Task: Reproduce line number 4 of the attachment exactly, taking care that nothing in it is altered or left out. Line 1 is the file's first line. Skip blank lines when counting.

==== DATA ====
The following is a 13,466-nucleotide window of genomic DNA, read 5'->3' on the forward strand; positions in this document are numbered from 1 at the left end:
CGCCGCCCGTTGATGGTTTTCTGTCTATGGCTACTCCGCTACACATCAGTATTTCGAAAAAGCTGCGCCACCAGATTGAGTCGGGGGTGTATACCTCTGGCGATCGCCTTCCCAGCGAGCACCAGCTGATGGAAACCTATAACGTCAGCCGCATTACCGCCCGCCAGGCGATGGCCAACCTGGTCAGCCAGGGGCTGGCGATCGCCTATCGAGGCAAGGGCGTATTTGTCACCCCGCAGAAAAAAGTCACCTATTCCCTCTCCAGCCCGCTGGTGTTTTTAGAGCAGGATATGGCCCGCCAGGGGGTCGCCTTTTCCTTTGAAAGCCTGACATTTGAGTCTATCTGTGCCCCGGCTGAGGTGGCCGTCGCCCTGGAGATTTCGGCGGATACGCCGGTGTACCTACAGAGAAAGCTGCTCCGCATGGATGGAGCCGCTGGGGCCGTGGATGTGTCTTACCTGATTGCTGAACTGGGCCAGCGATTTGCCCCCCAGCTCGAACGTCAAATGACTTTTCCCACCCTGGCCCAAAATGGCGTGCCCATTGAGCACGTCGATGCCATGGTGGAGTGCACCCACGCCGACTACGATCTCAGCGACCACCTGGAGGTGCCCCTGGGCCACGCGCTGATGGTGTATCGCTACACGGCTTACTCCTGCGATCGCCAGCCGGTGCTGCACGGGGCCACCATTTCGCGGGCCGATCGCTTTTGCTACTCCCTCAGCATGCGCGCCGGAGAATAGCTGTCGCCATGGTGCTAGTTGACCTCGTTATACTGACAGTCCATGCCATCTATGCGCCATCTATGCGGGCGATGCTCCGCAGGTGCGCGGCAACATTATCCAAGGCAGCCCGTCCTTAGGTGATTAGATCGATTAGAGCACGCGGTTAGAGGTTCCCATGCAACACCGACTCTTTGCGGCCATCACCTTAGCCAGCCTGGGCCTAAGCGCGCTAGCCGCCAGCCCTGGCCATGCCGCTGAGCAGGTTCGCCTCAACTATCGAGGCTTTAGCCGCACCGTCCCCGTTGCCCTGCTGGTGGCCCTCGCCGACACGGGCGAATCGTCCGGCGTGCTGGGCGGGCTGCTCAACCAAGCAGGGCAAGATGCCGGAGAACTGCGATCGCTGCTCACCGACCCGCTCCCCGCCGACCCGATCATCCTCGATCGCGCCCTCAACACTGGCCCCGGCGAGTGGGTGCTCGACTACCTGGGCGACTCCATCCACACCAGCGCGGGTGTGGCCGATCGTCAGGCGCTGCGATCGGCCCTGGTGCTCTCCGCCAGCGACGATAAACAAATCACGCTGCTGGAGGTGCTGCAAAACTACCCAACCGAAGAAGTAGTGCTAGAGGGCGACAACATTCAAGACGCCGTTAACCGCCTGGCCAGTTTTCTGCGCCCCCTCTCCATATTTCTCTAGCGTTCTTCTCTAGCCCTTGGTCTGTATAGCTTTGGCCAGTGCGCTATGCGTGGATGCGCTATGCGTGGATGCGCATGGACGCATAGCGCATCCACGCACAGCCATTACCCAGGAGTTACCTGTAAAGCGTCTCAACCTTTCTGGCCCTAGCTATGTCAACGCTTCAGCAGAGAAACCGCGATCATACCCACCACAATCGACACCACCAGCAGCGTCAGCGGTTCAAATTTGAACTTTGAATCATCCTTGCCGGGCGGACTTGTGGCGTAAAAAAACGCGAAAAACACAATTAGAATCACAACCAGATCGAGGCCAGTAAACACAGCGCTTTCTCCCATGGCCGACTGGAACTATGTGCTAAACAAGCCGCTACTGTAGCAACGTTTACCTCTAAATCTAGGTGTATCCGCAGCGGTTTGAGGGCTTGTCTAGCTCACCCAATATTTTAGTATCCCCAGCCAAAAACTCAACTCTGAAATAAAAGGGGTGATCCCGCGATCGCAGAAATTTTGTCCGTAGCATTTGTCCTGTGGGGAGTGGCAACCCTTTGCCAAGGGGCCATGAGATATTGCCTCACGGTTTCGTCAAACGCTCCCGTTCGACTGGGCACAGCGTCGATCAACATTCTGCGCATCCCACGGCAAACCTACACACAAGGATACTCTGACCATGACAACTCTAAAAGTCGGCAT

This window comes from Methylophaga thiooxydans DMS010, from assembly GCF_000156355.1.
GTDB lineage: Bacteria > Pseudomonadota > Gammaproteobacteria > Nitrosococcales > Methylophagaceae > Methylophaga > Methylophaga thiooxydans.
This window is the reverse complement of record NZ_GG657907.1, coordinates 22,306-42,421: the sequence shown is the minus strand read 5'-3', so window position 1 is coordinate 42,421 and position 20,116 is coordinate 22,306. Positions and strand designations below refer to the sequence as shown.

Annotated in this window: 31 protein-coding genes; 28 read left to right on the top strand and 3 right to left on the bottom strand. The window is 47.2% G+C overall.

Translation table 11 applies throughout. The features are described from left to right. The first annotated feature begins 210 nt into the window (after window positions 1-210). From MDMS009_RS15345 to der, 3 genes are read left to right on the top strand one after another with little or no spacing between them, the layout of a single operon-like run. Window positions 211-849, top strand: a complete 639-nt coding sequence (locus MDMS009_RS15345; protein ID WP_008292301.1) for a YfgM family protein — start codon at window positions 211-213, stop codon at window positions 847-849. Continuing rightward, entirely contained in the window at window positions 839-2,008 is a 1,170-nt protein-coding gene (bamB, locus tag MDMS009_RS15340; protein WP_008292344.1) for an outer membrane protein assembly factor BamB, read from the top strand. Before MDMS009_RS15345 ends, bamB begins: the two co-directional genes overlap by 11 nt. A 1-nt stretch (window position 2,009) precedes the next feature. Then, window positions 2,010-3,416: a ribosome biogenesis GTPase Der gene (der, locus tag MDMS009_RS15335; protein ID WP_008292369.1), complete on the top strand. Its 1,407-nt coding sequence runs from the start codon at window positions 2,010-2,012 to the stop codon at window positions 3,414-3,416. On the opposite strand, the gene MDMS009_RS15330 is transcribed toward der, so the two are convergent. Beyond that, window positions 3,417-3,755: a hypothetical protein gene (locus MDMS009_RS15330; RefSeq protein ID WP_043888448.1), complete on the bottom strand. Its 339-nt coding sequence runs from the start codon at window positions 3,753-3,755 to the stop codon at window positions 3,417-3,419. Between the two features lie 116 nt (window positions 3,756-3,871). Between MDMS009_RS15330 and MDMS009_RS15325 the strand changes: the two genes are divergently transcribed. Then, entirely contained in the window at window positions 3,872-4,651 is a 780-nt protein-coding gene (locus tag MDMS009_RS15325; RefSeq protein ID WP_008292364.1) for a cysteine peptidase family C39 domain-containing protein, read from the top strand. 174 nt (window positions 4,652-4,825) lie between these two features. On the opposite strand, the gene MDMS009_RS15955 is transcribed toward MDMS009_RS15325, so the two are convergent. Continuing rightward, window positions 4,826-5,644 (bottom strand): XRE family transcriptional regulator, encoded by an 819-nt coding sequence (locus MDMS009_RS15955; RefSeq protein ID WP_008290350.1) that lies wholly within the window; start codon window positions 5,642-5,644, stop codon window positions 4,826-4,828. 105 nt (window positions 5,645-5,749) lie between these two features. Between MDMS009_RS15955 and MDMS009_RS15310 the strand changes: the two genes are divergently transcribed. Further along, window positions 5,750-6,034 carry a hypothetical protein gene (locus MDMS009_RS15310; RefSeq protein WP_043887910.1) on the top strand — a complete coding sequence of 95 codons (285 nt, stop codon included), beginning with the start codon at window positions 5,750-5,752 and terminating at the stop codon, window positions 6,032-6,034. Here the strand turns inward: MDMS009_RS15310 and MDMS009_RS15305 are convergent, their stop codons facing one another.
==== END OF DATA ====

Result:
GTDB lineage: Bacteria > Pseudomonadota > Gammaproteobacteria > Nitrosococcales > Methylophagaceae > Methylophaga > Methylophaga thiooxydans.